Food, wine and all the in-betweens are a serious passion for Aussies, who have learnt the techniques, then bent the traditional rules to create impressive wines, spirits, beers and a cuisine all of their own.
Some of this is among the oldest in the world. Aboriginal people lived on bush tucker – native fruits, berries, seeds, meat and fish – which your clients can experience today in traditional style or used in modern cuisine by some of Australia’s leading chefs.
It’s a vast country with microclimates ranging from the steamy, tropical heat of the north – just right for mangoes, avocados and macadamia nuts – to the brisk cool climate of the south where Asian herbs, mussels, tuna and Chardonnay grapes flourish.
And there is an absolute smorgasbord of regional produce reflecting the clean environment, multicultural population and climactic diversity.
Adelaide, in South Australia, is an elegant city known for its colonial stone architecture, expansive parklands, lively festivals and incredible sense of space. Clients can explore the museums and libraries of North Terrace, go bike riding in Botanic Park or row past rose gardens in Rymill Park.
But this story is about food, and Adelaide has dedicated “eat streets” where they can sample everything from Asian fusion to Argentine cuisine in the exotic, bustling foodhalls of Chinatown. Or, embrace the alfresco ambience of Rundle Street in Adelaide’s East End or live it up in one of the city’s many elegant wine bars and fashionable restaurants. There are beach sunsets with a meal in the coastal suburbs of Glenelg and Henley Beach and a relaxing glass of wine at the National Wine Centre. For fresh food addicts, Adelaide Central Markets offer premium produce from growers across the state. Just beyond the city centre there are the world-class wineries of the Barossa Valley.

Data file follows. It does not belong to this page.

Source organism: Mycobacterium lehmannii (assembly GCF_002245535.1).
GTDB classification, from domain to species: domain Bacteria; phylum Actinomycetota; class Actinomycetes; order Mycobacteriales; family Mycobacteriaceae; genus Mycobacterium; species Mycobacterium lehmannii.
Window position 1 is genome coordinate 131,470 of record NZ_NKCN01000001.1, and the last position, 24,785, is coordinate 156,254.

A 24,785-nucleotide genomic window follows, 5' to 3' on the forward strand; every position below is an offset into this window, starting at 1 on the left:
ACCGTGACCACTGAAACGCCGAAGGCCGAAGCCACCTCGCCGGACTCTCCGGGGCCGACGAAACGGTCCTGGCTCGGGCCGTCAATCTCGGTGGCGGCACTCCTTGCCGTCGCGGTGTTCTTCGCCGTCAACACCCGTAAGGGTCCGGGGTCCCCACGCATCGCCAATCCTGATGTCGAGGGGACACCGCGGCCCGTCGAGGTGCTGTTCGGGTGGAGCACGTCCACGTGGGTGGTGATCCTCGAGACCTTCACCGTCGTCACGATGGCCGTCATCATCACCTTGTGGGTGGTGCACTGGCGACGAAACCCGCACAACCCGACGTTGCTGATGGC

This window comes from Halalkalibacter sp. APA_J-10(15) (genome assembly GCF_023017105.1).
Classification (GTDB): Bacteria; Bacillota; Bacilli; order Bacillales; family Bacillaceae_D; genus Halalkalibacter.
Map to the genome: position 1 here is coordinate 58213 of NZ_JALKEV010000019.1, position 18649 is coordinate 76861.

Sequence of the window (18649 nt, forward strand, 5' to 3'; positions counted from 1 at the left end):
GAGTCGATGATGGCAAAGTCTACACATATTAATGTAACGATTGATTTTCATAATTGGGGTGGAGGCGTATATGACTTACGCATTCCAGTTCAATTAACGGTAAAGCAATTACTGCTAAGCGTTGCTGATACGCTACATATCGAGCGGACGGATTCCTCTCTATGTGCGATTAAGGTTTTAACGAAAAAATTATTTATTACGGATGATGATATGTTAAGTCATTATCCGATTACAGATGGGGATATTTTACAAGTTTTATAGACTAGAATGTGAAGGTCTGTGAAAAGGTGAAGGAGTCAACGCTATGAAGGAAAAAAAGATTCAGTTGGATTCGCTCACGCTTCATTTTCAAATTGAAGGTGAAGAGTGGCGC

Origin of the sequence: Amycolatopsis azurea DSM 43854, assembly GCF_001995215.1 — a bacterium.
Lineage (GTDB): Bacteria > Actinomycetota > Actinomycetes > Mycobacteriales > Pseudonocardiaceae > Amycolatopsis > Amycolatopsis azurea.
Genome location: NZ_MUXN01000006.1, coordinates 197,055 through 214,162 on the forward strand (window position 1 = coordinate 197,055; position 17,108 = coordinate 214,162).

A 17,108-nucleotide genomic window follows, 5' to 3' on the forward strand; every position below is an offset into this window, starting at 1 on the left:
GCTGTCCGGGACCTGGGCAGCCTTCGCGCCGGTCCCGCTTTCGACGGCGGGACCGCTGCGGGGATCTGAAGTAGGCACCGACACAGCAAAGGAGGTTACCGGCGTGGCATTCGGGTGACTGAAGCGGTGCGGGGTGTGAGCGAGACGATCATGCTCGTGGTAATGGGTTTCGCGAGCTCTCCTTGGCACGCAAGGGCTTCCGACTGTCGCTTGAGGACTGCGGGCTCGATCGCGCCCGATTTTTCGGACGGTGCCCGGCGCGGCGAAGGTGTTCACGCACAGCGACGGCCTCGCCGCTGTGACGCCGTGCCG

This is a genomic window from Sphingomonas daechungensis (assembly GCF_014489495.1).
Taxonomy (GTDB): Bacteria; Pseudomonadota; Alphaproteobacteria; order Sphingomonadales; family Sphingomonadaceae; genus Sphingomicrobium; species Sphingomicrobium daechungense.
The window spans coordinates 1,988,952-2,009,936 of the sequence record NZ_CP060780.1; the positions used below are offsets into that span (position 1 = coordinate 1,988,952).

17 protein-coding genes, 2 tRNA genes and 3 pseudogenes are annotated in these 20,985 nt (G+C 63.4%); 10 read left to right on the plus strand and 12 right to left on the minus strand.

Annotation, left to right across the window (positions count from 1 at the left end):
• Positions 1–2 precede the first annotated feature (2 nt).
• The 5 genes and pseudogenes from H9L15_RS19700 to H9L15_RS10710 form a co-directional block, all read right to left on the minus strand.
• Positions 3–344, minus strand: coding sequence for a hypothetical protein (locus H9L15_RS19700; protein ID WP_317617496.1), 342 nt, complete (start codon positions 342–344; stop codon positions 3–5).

The Barossa Valley is the wine capital of Australia, with more than 60 wineries, including household names such as Jacob's Creek, Yalumba, Penfolds, Peter Lehmann and Saltram. Beyond visiting the cellar doors wine-lovers can enjoy a “Blend your own Penfold’s wine” tour, tutored tastings at Wolf Blass, touring the historic Seppelt or Langmeil wineries or taking a masterclass at Two Hands Wines.
Growing alongside the famous Barossa vineyards is an abundance of fresh produce including fruit, nuts, vegetables and citrus. Combined with poultry, livestock, yabbies and hare, they provide endless inspiration to the chefs, cooks and food producers throughout the region. Two of the best places to check out the local food scene are the Barossa Farmer’s Market in the sheds behind Vintners Bary & Grill near Angaston, and Maggie Beer’s Farm Shop, near Nuriootpa
The Clare Valley Riesling Trail, between Auburn and Clare is a 25-kilometre multi-use recreational trail that is steeped in history, flanked by quiet townships and vineyards, blessed with stunning vistas and never far from delightful restaurants, cafés and cellar doors.
The main street of McLaren Vale is a charming showcase of cellar doors, local produce, art and craft stores and cafés. Clients can walk or cycle along the old railway alignment between Willunga and Seaford – through vineyards, wild olives and old gum trees – to get a feel for this gorgeous countryside. The region is home to more than 50 wineries, including such major Australian players as the BRL Hardy group and Rosemount.
New South Wales
Clients with a taste for great food, wine and the finer things in life need look no further than Sydney for some of the finest, most diverse and indulgent experiences in cuisine. Sydney is home to some of Australia’s most famous chefs and restaurants: Tetsuya’s, Rockpool Bar & Grill, Icebergs Dining Room and Bar, Marque, Glass Bar & Grill, Aqua Dining and Quay (recently voted best restaurant in Australia). Sydney’s restaurants offer fresh, local produce with seasonal varieties, all housed in modern architecture and design reflecting Sydney’s laid back and stylish lifestyle.